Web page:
According to recent Confcommercio data, the 100 percent increase in the number of professionals not registered with Orders, Boards or Colleges over the past 12 years, stimulated in part by the progress of new professions related to emerging technologies, shows an increasing use of self-regulation provided for by Law 4/2013. This choice is being adopted by an increasing number of professional categories seeking recognition for their skills.

There are currently 445,000 professionals in Italy who are not registered with Bar Associations but have a VAT number, a 4 percent increase over the pre-Covid period. Of these, 53% are men, 47% women, and 60% carry out their activities independently, while the remaining 40% collaborate with other professionals.

Law 4/2013 was enacted to introduce a new discipline for professions not organized in Orders or Colleges and to create an innovative model of representation for these professional workers. The goal is to build a transparent and competitive system based on competencies, with those who can validate, aggregate and certify them, considering that these competencies are not easily recognized through a regulated market system.

Self-regulation of professionals is based on attestation issued by the professional body and certification in accordance with the profession-specific UNI standard. The differences and strengths of these two levels of qualification are a crucial issue that requires careful study to avoid misunderstanding and confusion in the marketplace.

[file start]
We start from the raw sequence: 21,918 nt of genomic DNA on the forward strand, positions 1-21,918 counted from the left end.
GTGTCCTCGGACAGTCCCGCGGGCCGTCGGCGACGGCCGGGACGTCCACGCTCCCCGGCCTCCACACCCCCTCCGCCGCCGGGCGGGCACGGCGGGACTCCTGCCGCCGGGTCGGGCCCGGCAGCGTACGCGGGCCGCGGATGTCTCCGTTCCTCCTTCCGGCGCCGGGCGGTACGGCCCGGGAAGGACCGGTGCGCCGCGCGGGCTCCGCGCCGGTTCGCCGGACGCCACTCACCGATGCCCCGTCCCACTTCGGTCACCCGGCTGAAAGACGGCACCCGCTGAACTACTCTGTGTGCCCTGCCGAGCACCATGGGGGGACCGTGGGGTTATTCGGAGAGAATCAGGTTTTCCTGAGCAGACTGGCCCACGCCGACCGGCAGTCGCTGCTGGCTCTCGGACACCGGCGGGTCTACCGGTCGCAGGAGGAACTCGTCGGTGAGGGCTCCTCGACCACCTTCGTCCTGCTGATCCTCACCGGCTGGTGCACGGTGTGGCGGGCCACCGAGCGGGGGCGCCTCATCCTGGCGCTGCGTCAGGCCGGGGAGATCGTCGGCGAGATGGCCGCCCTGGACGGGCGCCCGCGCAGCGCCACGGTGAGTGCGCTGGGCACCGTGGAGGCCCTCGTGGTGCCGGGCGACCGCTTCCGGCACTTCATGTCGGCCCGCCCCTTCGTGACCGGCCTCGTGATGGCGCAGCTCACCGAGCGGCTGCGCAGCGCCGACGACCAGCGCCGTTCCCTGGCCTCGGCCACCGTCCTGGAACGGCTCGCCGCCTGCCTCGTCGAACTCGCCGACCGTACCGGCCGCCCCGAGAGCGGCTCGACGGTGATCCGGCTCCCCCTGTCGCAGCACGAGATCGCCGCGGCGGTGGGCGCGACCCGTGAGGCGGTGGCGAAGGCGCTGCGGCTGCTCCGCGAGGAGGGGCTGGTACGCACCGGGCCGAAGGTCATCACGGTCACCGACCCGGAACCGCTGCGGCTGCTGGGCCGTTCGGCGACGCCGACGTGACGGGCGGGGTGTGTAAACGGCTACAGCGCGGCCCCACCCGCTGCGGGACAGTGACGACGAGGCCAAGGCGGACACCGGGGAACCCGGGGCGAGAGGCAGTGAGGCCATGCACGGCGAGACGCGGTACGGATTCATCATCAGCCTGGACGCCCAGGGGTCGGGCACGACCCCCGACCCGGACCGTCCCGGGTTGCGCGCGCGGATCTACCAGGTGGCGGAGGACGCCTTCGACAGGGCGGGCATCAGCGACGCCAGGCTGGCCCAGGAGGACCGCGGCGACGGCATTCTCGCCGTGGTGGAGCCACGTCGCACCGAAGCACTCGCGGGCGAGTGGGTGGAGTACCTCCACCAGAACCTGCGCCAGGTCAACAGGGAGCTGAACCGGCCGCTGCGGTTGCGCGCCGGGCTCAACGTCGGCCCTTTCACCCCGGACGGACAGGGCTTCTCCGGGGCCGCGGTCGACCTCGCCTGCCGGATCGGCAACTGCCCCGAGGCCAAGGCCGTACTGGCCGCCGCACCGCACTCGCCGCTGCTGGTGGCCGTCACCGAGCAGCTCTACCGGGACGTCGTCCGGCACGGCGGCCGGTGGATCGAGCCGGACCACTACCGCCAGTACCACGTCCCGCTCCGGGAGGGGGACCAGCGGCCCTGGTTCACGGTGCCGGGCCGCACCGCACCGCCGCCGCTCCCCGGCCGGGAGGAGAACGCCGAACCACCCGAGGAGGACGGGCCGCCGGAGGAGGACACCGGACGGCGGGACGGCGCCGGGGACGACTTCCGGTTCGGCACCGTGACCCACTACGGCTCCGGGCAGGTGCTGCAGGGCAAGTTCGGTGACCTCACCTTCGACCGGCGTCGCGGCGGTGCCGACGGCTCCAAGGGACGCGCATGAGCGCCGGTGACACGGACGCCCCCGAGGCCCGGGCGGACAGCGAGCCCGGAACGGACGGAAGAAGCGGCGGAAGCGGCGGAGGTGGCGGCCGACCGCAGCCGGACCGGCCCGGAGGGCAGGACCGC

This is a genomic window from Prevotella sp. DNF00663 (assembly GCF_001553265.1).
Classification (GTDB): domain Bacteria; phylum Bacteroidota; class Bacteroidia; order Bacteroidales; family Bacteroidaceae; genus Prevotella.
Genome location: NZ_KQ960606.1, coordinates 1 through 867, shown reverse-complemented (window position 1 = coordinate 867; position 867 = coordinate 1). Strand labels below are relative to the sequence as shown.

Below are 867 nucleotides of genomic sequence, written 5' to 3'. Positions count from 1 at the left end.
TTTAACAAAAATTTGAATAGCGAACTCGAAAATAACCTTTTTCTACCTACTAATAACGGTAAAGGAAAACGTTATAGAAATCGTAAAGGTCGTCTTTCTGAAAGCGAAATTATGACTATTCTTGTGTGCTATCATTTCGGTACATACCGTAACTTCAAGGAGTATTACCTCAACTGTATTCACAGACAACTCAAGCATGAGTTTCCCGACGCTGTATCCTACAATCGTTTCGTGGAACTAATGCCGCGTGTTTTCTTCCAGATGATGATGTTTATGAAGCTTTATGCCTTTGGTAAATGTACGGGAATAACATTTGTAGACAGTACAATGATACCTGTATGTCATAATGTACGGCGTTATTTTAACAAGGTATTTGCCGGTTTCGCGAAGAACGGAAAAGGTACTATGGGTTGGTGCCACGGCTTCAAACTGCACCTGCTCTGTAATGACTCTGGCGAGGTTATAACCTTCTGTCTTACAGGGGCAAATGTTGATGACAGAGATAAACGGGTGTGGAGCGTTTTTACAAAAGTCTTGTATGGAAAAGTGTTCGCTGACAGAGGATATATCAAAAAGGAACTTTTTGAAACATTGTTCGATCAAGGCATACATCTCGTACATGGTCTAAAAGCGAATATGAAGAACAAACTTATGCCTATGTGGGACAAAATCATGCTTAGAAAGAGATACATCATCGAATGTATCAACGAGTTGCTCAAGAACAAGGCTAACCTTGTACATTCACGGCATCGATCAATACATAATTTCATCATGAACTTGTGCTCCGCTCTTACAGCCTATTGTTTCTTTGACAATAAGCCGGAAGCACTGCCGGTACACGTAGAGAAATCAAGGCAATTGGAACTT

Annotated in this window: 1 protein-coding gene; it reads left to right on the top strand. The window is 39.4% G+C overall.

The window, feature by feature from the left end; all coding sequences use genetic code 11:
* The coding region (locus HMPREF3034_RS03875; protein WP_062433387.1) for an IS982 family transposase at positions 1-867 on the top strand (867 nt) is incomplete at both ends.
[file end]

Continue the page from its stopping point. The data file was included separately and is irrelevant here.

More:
The UNI technical standard for unregulated professional activities establishes requirements, competencies, modes of practice and communication with the user.

Professionals not affiliated with an association can also obtain a certificate of compliance with the UNI standard, subject to evaluation by a body accredited by Accredia, such as Ricec. This certificate attests to compliance with the specifications of the profession in question, providing clearly defined requirements that give professionals security through recognition of their competence.

In contrast, the attestation of service quality and competence, issued by an association, applies only to individuals. This instrument encourages innovative representation aimed at enhancing service quality in the context of values shared by members.

To distinguish between attestation and quality certification, a circular issued by the Ministry of Business and Made in Italy points out that the attestation cannot be equated with a quality certification, accreditation or professional recognition. The attestation certifies the professional’s regular membership in the association, thus highlighting two distinctly different forms of qualification, underscoring the importance of avoiding the use of identical descriptions for completely different phenomena.


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